And he was at the counter when Cronin came in.

The two teamed up after Licata learned she was there also seeking pain relief, in her case, following a car accident. In his year-plus at the store MBAM, Licata had learned which cannabinoids would help keep him functional, and employable, while delivering pain and anxiety relief. Cronin was a neophyte about cannabis with deep knowledge about plants.

They met at her house and began planning. Licata made a tincture to show her what it entailed, and over the course of time, they tried dozens of formulas.

“We started experimenting, trying to customize blends for day, night and something in between,” he says. “We reformulated at least 100 times before we came to a blend that we called our anytime blend. You could still think clearly on it. It didn’t make me feel euphoric, but it made me feel very normal. And one day I felt the drive returning to my body.”

Licata helped Cronin launch Earth Lady, and says the products became popular sellers at MBAM. Before Jan. 1, MBAM the dispensary bought out Earth Lady’s remaining stock, about $10,000 worth of product, which they’re allowed to sell through February.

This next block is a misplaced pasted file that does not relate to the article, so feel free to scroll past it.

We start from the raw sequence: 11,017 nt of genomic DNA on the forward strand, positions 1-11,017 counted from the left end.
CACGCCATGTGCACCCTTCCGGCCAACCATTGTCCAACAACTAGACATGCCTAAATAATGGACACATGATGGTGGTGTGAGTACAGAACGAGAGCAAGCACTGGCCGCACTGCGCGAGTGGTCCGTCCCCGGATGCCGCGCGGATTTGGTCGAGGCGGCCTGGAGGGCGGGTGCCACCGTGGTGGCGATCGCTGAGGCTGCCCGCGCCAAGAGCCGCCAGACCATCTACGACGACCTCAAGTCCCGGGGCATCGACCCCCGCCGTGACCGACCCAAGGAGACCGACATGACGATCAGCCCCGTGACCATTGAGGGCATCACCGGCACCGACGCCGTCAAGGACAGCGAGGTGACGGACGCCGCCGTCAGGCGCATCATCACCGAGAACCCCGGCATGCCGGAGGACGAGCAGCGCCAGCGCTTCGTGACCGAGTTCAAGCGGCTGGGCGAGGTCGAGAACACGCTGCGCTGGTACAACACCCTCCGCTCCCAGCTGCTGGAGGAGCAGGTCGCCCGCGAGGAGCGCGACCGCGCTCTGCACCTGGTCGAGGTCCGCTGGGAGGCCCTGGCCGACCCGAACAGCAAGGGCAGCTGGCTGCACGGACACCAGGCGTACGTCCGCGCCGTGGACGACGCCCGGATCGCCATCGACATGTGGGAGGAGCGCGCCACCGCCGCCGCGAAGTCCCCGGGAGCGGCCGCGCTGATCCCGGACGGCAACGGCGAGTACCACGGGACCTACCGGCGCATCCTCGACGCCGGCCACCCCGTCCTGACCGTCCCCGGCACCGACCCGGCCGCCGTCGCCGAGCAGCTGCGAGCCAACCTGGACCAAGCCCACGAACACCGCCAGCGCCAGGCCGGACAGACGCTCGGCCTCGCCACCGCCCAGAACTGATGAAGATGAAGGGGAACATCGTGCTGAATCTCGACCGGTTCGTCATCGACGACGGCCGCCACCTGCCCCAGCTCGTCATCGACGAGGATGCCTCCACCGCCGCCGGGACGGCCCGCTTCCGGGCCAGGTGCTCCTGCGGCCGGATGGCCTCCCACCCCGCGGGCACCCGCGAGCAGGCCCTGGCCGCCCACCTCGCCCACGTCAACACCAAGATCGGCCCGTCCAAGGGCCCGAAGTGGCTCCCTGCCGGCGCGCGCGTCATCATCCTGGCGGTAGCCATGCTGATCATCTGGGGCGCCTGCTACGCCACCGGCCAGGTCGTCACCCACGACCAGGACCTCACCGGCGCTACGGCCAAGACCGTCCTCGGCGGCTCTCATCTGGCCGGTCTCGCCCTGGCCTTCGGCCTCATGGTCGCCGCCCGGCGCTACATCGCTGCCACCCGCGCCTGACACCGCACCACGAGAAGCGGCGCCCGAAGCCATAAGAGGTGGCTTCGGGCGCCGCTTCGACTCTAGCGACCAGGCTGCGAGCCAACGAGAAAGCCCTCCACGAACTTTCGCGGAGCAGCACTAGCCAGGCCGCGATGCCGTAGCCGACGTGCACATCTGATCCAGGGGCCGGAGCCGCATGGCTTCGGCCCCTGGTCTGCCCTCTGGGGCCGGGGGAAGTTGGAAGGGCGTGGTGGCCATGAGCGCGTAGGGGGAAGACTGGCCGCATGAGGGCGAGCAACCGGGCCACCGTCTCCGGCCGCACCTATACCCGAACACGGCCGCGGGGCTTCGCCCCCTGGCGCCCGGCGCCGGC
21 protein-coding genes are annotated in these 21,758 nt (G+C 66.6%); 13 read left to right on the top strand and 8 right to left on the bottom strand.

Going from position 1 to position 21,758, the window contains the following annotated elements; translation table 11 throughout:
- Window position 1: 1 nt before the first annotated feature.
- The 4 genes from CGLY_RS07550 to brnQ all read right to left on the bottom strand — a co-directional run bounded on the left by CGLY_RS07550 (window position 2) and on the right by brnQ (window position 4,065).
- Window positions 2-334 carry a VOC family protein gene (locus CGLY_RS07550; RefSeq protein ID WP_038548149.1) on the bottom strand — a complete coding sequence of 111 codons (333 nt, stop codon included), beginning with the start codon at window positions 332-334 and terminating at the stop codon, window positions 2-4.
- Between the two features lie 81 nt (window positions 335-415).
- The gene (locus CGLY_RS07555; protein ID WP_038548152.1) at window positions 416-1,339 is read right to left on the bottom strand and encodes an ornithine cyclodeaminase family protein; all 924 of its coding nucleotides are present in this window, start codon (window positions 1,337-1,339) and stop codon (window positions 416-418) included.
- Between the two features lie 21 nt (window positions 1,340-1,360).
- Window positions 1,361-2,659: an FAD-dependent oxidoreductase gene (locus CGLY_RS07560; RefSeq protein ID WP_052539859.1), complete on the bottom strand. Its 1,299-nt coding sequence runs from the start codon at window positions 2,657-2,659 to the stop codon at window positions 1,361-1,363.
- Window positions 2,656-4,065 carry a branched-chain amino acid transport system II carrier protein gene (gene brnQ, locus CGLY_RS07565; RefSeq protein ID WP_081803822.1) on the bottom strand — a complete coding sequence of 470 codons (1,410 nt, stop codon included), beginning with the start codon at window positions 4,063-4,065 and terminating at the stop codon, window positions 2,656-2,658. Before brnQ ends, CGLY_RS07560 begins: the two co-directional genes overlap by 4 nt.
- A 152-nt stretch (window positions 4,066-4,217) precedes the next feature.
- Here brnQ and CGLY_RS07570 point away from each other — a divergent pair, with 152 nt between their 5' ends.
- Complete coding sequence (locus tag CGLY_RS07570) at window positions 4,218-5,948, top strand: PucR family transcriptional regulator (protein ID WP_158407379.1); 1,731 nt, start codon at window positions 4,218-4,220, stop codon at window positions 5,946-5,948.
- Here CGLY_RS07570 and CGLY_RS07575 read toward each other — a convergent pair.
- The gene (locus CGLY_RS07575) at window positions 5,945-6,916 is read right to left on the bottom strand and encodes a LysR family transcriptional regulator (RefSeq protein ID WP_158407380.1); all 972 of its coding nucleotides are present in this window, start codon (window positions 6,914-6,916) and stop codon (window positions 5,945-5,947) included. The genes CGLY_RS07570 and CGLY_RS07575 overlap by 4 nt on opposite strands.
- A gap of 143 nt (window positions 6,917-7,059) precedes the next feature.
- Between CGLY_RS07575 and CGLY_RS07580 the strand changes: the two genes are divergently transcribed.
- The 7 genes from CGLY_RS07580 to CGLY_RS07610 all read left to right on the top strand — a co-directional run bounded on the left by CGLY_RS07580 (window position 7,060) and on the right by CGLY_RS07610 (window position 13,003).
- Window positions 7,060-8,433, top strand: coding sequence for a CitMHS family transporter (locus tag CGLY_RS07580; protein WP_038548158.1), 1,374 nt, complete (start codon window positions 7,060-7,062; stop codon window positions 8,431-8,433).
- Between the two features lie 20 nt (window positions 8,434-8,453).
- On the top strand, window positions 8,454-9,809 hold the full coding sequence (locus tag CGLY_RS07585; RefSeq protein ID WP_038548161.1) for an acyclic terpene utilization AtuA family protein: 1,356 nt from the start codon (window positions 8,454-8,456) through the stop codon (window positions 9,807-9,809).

So it is that Earth Lady—and Cronin and Licata—find themselves in a bizarre area of cannabis legalization. Laws have kept the largest investors out of the market for now, owing at least in part to the lack of federal legalization, according to Rosalie Murphy writing in The Desert Sun. But the law as it exists now will make it impossible for smaller growers and manufacturers to compete, at least legally. As Murphy writes, of the estimated $30 billion in annual consumer spending on cannabis, $24 billion is spent on unregulated products, according to a report from the New York-based research firm The Cowen Group.